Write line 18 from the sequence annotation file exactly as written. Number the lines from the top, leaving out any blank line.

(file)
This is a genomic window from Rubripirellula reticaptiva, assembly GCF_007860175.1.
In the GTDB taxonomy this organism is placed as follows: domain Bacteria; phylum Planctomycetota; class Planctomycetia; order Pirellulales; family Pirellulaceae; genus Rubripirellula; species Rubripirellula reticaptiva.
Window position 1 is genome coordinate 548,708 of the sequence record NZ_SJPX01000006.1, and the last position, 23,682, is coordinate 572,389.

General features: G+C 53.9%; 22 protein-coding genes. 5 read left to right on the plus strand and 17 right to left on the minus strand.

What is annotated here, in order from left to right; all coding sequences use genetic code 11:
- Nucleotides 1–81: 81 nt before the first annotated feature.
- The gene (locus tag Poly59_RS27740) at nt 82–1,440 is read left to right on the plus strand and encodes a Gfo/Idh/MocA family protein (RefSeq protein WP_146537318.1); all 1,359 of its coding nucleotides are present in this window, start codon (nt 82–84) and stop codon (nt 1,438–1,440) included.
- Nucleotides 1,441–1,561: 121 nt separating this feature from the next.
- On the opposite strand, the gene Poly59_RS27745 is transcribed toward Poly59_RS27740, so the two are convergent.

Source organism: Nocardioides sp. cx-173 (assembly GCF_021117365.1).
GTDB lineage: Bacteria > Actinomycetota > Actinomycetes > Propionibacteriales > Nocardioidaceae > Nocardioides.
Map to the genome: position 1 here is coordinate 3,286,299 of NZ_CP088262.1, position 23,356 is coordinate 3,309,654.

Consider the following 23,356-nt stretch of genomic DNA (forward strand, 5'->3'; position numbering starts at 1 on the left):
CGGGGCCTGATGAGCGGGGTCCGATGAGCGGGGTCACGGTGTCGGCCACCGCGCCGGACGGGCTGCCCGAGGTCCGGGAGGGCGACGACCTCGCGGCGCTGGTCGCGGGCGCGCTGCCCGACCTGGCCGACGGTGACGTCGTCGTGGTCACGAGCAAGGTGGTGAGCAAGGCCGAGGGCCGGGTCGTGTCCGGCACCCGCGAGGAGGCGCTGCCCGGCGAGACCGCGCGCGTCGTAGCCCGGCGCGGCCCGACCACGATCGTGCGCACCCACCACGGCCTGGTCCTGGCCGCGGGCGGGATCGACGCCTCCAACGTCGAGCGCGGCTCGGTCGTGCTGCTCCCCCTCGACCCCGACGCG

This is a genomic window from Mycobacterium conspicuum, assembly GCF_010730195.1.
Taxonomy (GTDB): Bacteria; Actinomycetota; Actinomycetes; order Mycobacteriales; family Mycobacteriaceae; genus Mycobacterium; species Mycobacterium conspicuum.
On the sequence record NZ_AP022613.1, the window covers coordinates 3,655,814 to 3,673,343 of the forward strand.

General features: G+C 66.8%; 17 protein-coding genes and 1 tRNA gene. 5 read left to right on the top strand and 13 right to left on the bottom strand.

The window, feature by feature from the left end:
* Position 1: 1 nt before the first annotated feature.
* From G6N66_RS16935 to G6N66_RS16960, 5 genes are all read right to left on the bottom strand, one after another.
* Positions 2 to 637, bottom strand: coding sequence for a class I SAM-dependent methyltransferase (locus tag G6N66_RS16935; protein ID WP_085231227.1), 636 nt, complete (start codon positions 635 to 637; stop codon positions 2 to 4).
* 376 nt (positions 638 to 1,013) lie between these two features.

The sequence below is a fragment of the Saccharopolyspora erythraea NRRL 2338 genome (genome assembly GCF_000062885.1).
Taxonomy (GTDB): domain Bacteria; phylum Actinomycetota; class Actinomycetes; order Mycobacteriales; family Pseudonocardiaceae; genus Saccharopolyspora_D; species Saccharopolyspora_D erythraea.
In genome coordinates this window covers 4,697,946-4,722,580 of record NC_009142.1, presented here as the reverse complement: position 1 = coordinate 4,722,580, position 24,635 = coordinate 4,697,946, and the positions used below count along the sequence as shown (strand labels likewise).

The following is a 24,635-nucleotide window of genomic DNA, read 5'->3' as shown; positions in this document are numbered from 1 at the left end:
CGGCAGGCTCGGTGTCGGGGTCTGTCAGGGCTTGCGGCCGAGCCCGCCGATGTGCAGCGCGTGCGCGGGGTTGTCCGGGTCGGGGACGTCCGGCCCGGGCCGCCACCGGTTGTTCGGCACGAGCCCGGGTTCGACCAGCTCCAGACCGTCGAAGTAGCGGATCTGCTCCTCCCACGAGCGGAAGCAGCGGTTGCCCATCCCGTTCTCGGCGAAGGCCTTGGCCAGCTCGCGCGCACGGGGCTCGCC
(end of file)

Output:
General features: G+C 66.8%; 17 protein-coding genes and 1 tRNA gene. 5 read left to right on the top strand and 13 right to left on the bottom strand.